The original timeline for Millsap said he would be out for three months, which would put him back around the beginning of March. That plan was confirmed by Nuggets head coach Mike Malone, who said that he expects Millsap will be out until at least the All-Star break, which starts on February 16.

Malone also seemed to indicate it’s possible Millsap is out longer than that.

Via Twitter:

At least Millsap is on schedule? It’s hard to tell inflection from text, but let’s just hope Malone’s “at the earliest” isn’t an indicator of slow recovery on Millsap’s part. The Nuggets certainly don’t need to rush Millsap back. They have a 16-13 record and instill more confidence than most the teams floundering below them in the standings.

LeBron James on talk with Lonzo Ball: “Some things could be held private”

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LeBron James was caught on a hot mic this week speaking with Los Angeles Lakers rookie Lonzo Ball. The conversation came after the Cleveland Cavaliers beat the Lakers in Ohio, 121-112.

In their talk, LeBron told Ball that he needed to stay in his zone and be aggressive. Pretty generic stuff, to be honest.

Meanwhile, LeBron was asked about whether he thought having microphones record those types of conversations between players was good for the league. He was less than enthused.

Via Cleveland.com (response is at 0:50 in the video above):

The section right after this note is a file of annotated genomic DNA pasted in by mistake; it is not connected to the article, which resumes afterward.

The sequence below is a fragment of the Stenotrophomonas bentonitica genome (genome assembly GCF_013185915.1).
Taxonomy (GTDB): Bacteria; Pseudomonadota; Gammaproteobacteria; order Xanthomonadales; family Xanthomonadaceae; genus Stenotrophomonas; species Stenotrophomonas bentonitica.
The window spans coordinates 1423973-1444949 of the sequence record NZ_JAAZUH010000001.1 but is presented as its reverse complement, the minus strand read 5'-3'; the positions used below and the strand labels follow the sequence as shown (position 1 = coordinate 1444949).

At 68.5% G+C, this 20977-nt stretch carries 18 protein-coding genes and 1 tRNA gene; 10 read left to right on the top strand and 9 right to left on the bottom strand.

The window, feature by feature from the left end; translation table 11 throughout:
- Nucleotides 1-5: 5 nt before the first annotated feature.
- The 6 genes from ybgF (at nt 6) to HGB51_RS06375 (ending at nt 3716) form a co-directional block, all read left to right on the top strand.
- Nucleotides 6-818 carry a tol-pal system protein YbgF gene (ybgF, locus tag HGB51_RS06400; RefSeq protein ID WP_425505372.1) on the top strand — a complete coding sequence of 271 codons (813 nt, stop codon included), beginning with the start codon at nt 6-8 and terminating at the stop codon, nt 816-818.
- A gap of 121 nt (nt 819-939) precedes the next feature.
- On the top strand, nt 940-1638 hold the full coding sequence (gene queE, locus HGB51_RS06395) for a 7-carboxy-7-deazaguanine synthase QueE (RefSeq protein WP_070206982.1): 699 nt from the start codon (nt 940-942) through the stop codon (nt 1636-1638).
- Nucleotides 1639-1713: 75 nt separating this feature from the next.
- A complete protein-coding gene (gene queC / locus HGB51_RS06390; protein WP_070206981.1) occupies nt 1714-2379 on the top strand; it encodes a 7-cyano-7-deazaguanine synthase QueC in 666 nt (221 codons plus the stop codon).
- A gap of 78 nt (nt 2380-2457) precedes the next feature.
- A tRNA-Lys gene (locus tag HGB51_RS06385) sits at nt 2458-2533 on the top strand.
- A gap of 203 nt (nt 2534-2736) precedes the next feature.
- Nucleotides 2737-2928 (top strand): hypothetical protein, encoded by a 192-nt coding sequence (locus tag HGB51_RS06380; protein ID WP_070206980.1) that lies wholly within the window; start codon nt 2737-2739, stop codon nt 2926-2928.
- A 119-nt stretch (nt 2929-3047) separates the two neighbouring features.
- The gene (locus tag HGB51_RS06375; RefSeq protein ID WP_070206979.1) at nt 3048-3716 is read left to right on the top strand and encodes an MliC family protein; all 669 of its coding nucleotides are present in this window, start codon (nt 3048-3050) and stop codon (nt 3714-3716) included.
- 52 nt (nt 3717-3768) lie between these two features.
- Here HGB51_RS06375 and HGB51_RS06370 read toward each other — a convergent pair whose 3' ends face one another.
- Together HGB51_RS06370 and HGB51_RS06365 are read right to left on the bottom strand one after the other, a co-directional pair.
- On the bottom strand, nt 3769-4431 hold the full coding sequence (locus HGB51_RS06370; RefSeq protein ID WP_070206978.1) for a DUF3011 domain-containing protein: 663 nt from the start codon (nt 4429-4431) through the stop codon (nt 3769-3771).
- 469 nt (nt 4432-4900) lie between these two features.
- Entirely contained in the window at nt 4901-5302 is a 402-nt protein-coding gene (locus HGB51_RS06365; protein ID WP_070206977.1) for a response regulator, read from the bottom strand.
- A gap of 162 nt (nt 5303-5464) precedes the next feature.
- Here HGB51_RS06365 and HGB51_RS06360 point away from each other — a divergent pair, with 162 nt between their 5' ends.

Some things could be held private. Like my conversation with Lonzo. Everything doesn’t need to be said. Should be some type of privacy. I’m OK with it.

It does raise an interesting question in terms of player privacy and separation between media, fans, and players. On one hand, you could see how what they say on the floor, in a public arena meant for spectators, could be deemed public and therefore fair game.

But it’s also common for media not to publish — or for TV not to broadcast — the things players say during the game. We don’t hear trash talking, even if we see it, and if you’ve ever sat near the floor at an NBA game you hear a lot more colorful language than you do watching the game on TV.

However you come down player privacy on the court, it doesn’t seem like LeBron needed to speak with Ball in front of media like that. He could have spoken to him in the tunnels below the Q, or got his phone number and texted him. He could have sent him a DM on Twitter and it would have been more private.

It feels like there was a performative aspect to this, like LeBron wanted to create a mystery around his conversation with Lonzo but it got turned on its head. It’s just too bad what was said between them wasn’t actually that interesting.

LeBron James on possibly winning fifth MVP this season: ‘It would mean a lot’